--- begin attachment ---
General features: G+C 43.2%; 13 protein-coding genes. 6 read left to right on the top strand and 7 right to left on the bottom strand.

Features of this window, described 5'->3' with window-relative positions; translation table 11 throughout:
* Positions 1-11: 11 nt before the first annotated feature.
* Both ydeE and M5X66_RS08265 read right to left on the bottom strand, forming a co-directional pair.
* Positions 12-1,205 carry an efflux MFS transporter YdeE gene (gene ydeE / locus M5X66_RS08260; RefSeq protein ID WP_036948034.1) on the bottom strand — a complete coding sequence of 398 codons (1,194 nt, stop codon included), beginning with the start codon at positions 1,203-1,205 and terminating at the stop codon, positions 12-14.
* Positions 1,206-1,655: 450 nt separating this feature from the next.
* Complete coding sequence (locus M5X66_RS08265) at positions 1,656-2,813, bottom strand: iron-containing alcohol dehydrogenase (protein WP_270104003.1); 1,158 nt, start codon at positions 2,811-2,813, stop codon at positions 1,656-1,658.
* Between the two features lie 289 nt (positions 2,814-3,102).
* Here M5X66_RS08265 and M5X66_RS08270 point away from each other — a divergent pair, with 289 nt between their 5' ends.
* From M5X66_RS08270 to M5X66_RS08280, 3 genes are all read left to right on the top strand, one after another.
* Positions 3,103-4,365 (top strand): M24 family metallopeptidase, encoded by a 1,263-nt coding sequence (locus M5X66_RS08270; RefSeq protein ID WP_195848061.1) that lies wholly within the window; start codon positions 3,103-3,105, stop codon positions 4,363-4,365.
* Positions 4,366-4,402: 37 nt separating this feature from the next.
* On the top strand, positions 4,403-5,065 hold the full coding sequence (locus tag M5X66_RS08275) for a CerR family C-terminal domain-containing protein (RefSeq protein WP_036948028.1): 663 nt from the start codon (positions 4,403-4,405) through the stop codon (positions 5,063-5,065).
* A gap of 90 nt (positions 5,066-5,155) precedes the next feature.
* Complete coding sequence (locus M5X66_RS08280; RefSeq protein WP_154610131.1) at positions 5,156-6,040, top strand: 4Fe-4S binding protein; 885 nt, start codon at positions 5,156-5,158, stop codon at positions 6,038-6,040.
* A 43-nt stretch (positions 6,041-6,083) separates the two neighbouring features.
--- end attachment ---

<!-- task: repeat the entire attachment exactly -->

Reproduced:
General features: G+C 43.2%; 13 protein-coding genes. 6 read left to right on the top strand and 7 right to left on the bottom strand.

Features of this window, described 5'->3' with window-relative positions; translation table 11 throughout:
* Positions 1-11: 11 nt before the first annotated feature.
* Both ydeE and M5X66_RS08265 read right to left on the bottom strand, forming a co-directional pair.
* Positions 12-1,205 carry an efflux MFS transporter YdeE gene (gene ydeE / locus M5X66_RS08260; RefSeq protein ID WP_036948034.1) on the bottom strand — a complete coding sequence of 398 codons (1,194 nt, stop codon included), beginning with the start codon at positions 1,203-1,205 and terminating at the stop codon, positions 12-14.
* Positions 1,206-1,655: 450 nt separating this feature from the next.
* Complete coding sequence (locus M5X66_RS08265) at positions 1,656-2,813, bottom strand: iron-containing alcohol dehydrogenase (protein WP_270104003.1); 1,158 nt, start codon at positions 2,811-2,813, stop codon at positions 1,656-1,658.
* Between the two features lie 289 nt (positions 2,814-3,102).
* Here M5X66_RS08265 and M5X66_RS08270 point away from each other — a divergent pair, with 289 nt between their 5' ends.
* From M5X66_RS08270 to M5X66_RS08280, 3 genes are all read left to right on the top strand, one after another.
* Positions 3,103-4,365 (top strand): M24 family metallopeptidase, encoded by a 1,263-nt coding sequence (locus M5X66_RS08270; RefSeq protein ID WP_195848061.1) that lies wholly within the window; start codon positions 3,103-3,105, stop codon positions 4,363-4,365.
* Positions 4,366-4,402: 37 nt separating this feature from the next.
* On the top strand, positions 4,403-5,065 hold the full coding sequence (locus tag M5X66_RS08275) for a CerR family C-terminal domain-containing protein (RefSeq protein WP_036948028.1): 663 nt from the start codon (positions 4,403-4,405) through the stop codon (positions 5,063-5,065).
* A gap of 90 nt (positions 5,066-5,155) precedes the next feature.
* Complete coding sequence (locus M5X66_RS08280; RefSeq protein WP_154610131.1) at positions 5,156-6,040, top strand: 4Fe-4S binding protein; 885 nt, start codon at positions 5,156-5,158, stop codon at positions 6,038-6,040.
* A 43-nt stretch (positions 6,041-6,083) separates the two neighbouring features.